The grandparents and uncle of a 12-year-old boy in Montana have been charged in connection with his death after police say they found evidence of them torturing the child.
Videos found by police show a pattern of abuse that included forced exercises and physical abuse, according to court documents.
James Alex Hurley had been living with his grandparents, James Sasser Jr. and Patricia Batts, for the last two years. Also in the home were the couple's children, including their 14-year-old son, who was James' uncle. The uncle is being charged as a minor.
Detectives found video from about two years ago in which James "appeared to be a healthy and well fed boy," court documents said. At the time of his death, detectives said James "appeared to be emaciated," according to the documents.
"I believe the systematic torture and beatings are perpetrated on the victim in this case that led to his death," Bjorn Boyer, deputy county attorney with the Gallatin County Attorney's Office, said during the relatives' initial appearance in court to have bail set.
The suspects have all three been charged with one count of deliberate homicide, according to court documents.
A fourth person, Gage Roush, 18, was also arrested for felony assault on a minor. Court documents allege that Roush, a family friend, could be seen on cell phone video beating Hurley with a paddle.
Documents show the defendants are being represented by the Gallatin County Public Defender's Office. CNN has reached out on multiple occasions.
James was sent to live with his grandparents after his father died
James Hurley had been sent to Montana by his mother to live with his father. James' mother lives in Texas, according to a criminal complaint from the Gallatin County Attorney's Office.
James' father died in 2018, which is why he ended up living with his grandparents and uncle, the complaint said.
The family described Hurley as recently becoming "suicidal," "erratic," and "hearing voices," according to the complaint.
Sometime in January, the relatives said James deliberately tried to hurt himself by running himself into an entertainment center, according to the complaint.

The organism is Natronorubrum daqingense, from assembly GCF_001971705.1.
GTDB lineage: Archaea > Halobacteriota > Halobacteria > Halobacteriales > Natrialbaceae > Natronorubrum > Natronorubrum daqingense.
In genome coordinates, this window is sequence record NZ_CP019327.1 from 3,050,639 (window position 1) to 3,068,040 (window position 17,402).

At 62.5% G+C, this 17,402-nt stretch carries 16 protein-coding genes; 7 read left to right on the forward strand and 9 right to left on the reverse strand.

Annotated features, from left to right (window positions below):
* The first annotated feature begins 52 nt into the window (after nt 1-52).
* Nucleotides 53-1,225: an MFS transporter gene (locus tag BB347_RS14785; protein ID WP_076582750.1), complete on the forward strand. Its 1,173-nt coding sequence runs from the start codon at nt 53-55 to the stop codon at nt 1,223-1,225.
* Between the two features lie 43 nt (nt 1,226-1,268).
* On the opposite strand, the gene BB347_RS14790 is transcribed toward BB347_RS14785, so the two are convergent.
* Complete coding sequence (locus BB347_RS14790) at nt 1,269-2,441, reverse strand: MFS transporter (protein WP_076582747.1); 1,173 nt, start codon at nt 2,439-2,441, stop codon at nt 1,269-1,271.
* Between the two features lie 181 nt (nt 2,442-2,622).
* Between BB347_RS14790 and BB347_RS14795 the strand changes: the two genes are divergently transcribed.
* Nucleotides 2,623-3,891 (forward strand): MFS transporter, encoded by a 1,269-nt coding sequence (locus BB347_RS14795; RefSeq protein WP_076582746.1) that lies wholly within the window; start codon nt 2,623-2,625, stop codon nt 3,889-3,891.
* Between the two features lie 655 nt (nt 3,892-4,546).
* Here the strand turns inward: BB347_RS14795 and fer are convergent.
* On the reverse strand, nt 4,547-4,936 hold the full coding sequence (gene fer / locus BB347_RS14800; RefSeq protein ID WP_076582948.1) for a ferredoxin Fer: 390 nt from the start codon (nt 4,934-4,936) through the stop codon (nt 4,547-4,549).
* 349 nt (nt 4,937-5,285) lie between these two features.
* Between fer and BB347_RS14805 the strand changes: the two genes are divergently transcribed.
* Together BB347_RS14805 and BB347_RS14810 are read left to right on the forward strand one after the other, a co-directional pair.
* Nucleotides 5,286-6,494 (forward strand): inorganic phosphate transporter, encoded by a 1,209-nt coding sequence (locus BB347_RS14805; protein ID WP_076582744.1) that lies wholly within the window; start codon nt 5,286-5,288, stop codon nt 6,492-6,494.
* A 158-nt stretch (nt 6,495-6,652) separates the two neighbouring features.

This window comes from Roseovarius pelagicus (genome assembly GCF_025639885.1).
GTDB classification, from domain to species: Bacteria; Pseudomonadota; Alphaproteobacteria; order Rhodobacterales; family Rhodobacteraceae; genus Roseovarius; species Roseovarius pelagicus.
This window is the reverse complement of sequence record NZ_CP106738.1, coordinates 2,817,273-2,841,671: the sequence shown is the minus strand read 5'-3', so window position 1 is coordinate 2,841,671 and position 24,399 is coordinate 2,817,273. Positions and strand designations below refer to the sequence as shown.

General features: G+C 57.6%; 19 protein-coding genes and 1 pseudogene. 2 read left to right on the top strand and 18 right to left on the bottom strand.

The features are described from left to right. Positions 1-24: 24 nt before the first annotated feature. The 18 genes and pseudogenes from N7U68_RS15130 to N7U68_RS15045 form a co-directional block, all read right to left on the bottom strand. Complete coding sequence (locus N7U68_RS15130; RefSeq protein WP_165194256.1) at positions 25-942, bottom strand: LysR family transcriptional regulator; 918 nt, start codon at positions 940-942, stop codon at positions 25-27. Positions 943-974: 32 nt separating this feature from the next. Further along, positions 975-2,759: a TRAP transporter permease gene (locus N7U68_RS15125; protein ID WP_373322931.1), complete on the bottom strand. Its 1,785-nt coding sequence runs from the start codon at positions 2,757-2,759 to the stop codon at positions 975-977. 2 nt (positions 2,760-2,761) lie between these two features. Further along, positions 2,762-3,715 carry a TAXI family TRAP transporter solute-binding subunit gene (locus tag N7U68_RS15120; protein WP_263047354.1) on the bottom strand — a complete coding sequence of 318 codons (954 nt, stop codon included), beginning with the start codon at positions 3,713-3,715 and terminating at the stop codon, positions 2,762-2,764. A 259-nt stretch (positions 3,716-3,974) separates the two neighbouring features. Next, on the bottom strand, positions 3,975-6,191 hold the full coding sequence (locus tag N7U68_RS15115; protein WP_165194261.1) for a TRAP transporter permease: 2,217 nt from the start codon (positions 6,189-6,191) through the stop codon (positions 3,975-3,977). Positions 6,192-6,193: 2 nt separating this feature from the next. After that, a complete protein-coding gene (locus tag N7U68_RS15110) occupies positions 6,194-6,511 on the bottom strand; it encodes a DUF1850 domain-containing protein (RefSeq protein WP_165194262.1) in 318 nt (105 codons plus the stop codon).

Despite the family's claims, detectives said they have not been able to find any record of the family reporting these alleged behaviors to law enforcement or of the family attempting to get medical or psychiatric help for James.
Detectives were also told by James' biological mother in Texas that she tried to call the grandparents' home numerous times but those attempts were "systematically blocked by Batts," the complaint said.
Police say videos showed pattern of abuse
The 14-year-old uncle claimed that on January 27, he saw James standing over Batts with a knife, the complaint said. The uncle told investigators he didn't know what James was going to do with the knife so he tackled him, according to the complaint. The uncle said he punched James several times on his body and head, the complaint said.
James was 103 pounds and 5-feet-3-inches tall, and his 14-year-old uncle was 300 pounds and 6 feet tall.
James and the uncle had multiple altercations, with the last one being in February, the complaint said.
Sasser told detectives that on February 2, he had been asleep but the uncle and James had gotten into a fight. He woke up the next morning and was told by Batts that James had died, according to the complaint.
Batts told detectives she was also asleep during the Super Bowl, but woke up to the uncle and James having an altercation, during which the uncle hit James with the paddle, according to the complaint. She denied that the uncle hit him on the head. Batts told detectives she found James's body on February 3 in the living room area, the complaint said.
James's body was taken to the Montana State Crime Lab for an autopsy on February 4; it said his preliminary cause of death was blunt-force trauma to the back of his head, the complaint said. Toxicology reports are pending.
Detectives seized the cell phones of the uncle and grandparents and put together a timeline based on videos of abuse dating back to December 2019.
"Detectives observed videos of what appeared to be the family torturing (James)," the complaint said.
Instances of the abuse included James being forced to do exercises -- jumping jacks and wall squats -- along with standing in front of a fan with no clothing but his underwear, according to the complaint. Videos reviewed by detectives also showed the suspects spraying James in the face with an unknown substance that burned him and choking him, the complaint said.
During the search of the home, detectives found food in the house was locked up so James did not have access to it, the complaint read.
CORRECTION: A previous version of this story incorrectly described the context in which the deputy county attorney commented on the case. He made the comments in court.